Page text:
All 5th graders will turn in applications for middle school this Friday, Dec. 21. That includes students with special education needs who will fill out the same application as other children.
There is often some confusion about the process, even after the roll-out of the special education reform this year. Now all schools are expected to accept students with special needs, which wasn't the case in the past. Parents say that outreach was poor at some schools last year, with special needs students unaware that they could apply.
To help families of children with special needs better understand their rights when applying to middle school, Advocates for Children put together a list of recommendations and tips. See their suggestions after the jump.
- If your child requires an accessible school, you probably know that only some of NYC’s public schools are functionally accessible, meaning a student who uses a wheelchair can enter the building and access all relevant programs and services. Others are partially accessible with students being able to get to the first floor, but not above. Some schools are not accessible at all. Each school’s accessibility status will be listed in the district directories and a full list of accessible schools can be found here. You can also see at a glance on an Insideschools profile page whether a school is accessible.
- If your child has an IEP (Individualized Education Program) that recommends a District 75 program, you may choose not to participate in the middle school admissions process. You will still receive a placement offer in a District 75 program in the late spring,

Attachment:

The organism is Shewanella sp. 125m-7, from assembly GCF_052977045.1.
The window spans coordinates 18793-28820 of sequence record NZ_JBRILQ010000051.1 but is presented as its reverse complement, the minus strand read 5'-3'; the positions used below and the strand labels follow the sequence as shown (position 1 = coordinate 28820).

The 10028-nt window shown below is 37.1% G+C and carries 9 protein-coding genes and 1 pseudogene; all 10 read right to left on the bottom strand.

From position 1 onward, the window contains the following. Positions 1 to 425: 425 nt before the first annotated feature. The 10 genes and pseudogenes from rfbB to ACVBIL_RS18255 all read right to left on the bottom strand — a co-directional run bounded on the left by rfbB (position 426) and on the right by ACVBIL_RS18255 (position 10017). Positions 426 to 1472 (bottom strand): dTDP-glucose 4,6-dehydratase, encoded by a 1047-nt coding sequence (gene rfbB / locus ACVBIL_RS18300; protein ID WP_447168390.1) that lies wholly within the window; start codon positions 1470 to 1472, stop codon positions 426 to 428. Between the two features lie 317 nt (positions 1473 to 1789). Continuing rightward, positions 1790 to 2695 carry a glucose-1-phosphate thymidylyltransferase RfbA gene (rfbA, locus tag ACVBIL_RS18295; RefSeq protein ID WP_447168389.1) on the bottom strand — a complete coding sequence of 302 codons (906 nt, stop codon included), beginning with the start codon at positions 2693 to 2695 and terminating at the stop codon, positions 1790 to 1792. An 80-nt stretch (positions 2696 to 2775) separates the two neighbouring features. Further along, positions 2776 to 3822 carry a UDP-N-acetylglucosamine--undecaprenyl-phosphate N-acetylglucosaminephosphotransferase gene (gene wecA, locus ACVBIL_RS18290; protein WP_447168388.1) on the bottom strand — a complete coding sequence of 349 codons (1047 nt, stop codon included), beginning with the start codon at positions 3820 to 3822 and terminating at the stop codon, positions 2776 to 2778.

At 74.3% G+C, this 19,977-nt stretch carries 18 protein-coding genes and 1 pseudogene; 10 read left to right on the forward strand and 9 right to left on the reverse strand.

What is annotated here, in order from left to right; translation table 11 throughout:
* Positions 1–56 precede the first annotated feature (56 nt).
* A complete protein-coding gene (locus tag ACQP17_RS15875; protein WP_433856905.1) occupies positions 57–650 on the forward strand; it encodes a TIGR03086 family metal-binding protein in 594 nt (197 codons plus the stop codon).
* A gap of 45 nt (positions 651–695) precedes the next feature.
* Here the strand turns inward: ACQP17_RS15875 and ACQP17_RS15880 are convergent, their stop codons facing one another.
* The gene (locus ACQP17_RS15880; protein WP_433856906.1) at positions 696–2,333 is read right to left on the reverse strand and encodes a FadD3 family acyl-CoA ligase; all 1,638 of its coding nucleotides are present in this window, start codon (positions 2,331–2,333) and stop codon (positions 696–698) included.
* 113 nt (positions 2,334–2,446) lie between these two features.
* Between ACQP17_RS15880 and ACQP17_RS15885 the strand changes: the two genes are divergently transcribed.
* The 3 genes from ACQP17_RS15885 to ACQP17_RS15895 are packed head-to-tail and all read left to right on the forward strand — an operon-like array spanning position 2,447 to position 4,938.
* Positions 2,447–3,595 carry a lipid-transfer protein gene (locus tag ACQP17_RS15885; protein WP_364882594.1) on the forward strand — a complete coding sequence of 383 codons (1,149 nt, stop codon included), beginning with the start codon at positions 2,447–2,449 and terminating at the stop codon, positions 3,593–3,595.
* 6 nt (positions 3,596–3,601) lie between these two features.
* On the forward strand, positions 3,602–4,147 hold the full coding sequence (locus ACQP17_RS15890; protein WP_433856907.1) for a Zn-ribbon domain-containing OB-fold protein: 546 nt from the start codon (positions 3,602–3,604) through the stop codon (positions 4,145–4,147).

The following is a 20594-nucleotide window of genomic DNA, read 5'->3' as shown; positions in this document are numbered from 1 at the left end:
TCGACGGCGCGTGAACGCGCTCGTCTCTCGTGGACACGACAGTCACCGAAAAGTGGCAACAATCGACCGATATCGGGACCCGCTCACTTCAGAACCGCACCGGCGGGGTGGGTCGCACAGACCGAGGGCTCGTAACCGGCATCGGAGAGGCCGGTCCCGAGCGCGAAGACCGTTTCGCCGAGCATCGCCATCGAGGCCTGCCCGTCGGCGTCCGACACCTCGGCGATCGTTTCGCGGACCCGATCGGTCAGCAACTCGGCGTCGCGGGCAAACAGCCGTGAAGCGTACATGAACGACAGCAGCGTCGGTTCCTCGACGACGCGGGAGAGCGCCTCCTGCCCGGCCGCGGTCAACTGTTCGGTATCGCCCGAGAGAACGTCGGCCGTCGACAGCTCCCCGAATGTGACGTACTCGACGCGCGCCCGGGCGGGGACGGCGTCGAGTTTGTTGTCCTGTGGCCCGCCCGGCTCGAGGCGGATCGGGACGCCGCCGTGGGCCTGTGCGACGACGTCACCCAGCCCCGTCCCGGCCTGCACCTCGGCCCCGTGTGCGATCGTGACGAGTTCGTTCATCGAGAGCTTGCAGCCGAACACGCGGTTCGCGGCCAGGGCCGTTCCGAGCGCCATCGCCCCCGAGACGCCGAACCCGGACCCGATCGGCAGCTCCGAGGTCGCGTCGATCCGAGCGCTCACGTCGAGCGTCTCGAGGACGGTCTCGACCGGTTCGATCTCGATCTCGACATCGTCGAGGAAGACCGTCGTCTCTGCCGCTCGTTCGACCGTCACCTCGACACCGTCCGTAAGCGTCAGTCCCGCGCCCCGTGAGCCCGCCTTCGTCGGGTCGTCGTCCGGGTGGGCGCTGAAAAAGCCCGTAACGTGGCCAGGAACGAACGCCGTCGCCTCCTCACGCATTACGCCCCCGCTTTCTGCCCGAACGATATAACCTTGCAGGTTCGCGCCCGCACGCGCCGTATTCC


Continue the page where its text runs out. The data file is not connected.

- If your child receives any testing accommodations, he is entitled to receive those accommodations for any admissions related tests or evaluations. While it is good practice for all schools to check and see if a child will need testing accommodations, it would be wise for you to notify the schools to which you’re applying beforehand to be certain accommodations are arranged.
- If you are interested in applying to a charter school listed in the middle school directories, you should know that charter schools are required to provide special education services. For more information on this, see AFC’s fact sheet on the “Rights of Students with Disabilities in Charter Schools.” Charter schools require a separate application which is due on April 1.
- If your child will need specialized transportation in middle school, the rules are the same as they were for elementary school. The critical thing to remember is that your child's IEP needs to identify any specialized transportation needs such as door-to-door services, special equipment, air conditioning, paraprofessional support on the bus or a shorter ride. Start the process early by bringing to your annual review this year copies of relevant evaluations and have your doctor complete the DOE’s Request for Medical Accommodations detailing the need for the additional services.
- Two years ago, the DOE announced plans to reform in special education referred to now as “A Shared Path to Success.” Piloted initially in a small number of schools, the reform was extended and this year most public schools are expected to meet the needs of considerably more students with disabilities than in the past. This reform is a policy change, not a legal change, and all students with IEPs continue to be entitled to receive the services and classes on their IEPs. For more information on your rights as a parent of a student with disabilities under the reform, see fact sheets from the ARISE Coalition here and two from Advocates for Children here and here.
For more information, read carefully the DOE’s website on middle school enrollment. Check out the information and videos on on Insideschools' special eduation page and see Insideschools' list of middle schools with noteworthy special education programs. If you need more assistance, call AFC’s Jill Chaifetz Helpline at (866) 427-6033.